WASHINGTON -- The House Appropriations Committee on Friday approved a $668 million federal payment to the District of Columbia for fiscal 1995 after defeating a Republican-led effort to attach strings to the payment.

Mayor Sharon Pratt Kelly claimed victory after the committee's voice vote to approve the district's budget package. The package included a supplemental $21 million increase in the district's $3.4 billion fiscal 1994 budget and a budget of $3.6 billion, including capital spending, for fiscal 1995. The full House is scheduled to vote on the package this Wednesday.

In other action last week, the district council authorized the city to issue $198.3 million of general obligation bonds for capital projects. The district, which expects to hold the bond sale in mid-July, originally had sought $250 million.

The council approved all of the projects for which the bond proceeds will be used, and the cutback in the total amount simply means the district will go to the market "a little sooner" in fiscal 1995, said Ellen O'Connor, the district's chief financial officer and deputy mayor for finance.

In the House committee action, Rep. James Walsh, R-N.Y., failed in his attempt to set aside $295 million of the federal payment in a special interest-bearing account for payments to be made to the district's pension fund.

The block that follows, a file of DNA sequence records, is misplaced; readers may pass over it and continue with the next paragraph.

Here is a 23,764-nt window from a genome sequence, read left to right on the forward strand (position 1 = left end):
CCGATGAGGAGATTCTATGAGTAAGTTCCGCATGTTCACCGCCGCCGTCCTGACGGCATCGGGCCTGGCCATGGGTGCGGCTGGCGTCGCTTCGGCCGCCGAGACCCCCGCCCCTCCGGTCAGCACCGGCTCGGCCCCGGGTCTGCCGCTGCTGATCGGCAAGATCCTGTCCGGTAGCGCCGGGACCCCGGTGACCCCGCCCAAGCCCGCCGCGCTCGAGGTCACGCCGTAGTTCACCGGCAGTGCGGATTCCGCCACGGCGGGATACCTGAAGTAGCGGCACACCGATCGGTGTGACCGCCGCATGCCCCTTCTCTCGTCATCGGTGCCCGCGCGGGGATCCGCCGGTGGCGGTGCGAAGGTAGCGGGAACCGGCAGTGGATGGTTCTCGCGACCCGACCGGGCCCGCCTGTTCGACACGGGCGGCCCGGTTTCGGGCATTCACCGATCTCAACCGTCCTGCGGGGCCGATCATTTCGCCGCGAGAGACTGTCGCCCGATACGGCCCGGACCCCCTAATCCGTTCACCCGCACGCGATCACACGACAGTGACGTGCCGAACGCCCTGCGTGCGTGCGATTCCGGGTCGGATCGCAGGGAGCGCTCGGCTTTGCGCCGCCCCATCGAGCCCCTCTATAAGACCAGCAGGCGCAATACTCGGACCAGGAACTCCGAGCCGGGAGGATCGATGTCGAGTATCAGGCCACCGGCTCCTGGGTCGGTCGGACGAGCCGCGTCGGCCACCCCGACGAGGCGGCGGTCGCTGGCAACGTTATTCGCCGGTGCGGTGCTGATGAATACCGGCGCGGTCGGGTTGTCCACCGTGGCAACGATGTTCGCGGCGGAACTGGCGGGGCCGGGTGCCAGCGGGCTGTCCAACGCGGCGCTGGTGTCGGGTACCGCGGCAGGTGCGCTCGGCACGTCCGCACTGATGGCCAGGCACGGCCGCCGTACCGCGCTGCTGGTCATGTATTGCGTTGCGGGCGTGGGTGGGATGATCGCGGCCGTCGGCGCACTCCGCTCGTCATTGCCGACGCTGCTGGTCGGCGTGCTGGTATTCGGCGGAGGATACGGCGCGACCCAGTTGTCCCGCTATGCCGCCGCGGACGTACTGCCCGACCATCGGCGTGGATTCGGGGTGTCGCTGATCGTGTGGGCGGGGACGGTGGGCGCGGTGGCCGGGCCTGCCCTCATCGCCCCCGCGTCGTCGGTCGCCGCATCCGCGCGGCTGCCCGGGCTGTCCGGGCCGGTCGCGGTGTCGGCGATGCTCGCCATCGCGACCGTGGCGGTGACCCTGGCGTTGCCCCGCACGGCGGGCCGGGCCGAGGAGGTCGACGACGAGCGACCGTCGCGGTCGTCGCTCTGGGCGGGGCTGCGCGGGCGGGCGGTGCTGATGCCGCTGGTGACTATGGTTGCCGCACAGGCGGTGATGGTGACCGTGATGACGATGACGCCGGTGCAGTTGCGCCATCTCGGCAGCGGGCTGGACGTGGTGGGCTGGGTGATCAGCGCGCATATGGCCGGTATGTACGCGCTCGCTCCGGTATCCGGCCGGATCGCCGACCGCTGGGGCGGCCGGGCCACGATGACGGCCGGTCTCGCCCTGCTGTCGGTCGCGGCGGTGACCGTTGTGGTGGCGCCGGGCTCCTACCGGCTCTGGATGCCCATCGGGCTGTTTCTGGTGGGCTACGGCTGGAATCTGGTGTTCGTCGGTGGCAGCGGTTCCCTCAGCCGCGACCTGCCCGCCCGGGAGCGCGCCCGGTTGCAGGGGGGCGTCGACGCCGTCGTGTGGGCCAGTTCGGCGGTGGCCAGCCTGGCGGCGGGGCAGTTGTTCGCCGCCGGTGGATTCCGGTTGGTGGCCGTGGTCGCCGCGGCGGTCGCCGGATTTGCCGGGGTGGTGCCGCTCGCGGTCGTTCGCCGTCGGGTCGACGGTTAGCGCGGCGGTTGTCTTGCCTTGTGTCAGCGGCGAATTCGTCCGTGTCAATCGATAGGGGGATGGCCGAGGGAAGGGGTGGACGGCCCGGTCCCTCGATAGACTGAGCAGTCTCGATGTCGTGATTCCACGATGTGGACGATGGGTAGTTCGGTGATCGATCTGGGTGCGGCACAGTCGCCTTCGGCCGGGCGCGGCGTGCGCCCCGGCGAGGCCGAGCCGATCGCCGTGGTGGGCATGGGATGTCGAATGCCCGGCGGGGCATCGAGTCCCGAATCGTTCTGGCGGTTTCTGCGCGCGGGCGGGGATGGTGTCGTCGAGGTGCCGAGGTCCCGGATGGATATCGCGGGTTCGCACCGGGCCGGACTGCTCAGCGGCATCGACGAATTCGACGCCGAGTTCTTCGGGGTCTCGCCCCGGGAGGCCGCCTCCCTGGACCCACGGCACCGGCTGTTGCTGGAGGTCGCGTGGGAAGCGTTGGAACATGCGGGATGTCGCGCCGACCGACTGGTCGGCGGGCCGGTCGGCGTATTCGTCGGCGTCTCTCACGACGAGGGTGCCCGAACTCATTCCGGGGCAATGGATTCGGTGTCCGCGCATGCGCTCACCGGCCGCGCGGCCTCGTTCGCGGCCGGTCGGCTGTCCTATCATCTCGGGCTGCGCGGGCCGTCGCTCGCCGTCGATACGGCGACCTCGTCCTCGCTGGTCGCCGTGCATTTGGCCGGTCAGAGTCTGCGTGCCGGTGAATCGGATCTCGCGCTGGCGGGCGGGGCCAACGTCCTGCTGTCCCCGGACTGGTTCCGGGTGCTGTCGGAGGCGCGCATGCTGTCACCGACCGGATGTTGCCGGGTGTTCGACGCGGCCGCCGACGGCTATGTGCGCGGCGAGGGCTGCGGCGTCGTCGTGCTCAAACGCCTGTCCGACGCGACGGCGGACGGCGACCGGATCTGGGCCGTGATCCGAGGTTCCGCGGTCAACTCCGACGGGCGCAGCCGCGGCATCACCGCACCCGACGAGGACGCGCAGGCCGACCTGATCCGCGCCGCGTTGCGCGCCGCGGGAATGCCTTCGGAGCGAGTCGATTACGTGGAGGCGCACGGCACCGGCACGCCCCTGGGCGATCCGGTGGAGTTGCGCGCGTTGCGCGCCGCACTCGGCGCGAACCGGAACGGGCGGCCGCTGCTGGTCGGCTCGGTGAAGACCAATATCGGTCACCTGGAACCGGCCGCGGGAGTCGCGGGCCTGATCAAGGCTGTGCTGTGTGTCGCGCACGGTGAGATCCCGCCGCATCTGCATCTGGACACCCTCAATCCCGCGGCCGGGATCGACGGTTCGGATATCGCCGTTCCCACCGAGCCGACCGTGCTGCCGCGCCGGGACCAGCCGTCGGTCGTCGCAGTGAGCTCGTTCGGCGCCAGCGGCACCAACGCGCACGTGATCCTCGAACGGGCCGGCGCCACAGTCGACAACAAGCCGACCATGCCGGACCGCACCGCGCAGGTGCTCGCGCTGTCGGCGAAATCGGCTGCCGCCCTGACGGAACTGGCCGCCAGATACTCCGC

The federal payment, which is a $20 million increase from the fiscal 1994 level, is "an unprecedented high amount," said Kelly at a news briefing. The payment will be made after the district's fiscal year begins on Oct. 1.

The committee vote is the first congressional action after release of a General Accounting Office report that warned of a worsening cash problem that could force the district to borrow from the U.S. Treasury next year.

"The direction of the hype" surrounding the report suggested the district would get a "pounding" in the committee, said O'Connor. "That didn't happen."

Members of Congress and other "interested players" looked at the report and saw that "there are problems, but it's not new," O'Connor said. "We did get to an edge," but "we are serious about balancing our budgets. They will be balanced."

In a letter sent Friday to Rep. Julian Dixon, D-Calif., chairman of the appropriations subcommittee on the District of Columbia, Kelly said the district "takes seriously the issues raised in the report. The district has taken considerable and extraordinary action to balance the fiscal year 1994 and fiscal year 1995 budgets and the Kelly administration will continue to take all necessary steps to assure that outcome."

Both Dixon and Kelly pledged to maintain a good relationship between the district and Congress.

Subscribe Now

Access to authoritative analysis and perspective and our data-driven report series.

14-Day Free Trial

No credit card required. Complete access to articles, breaking news and industry data.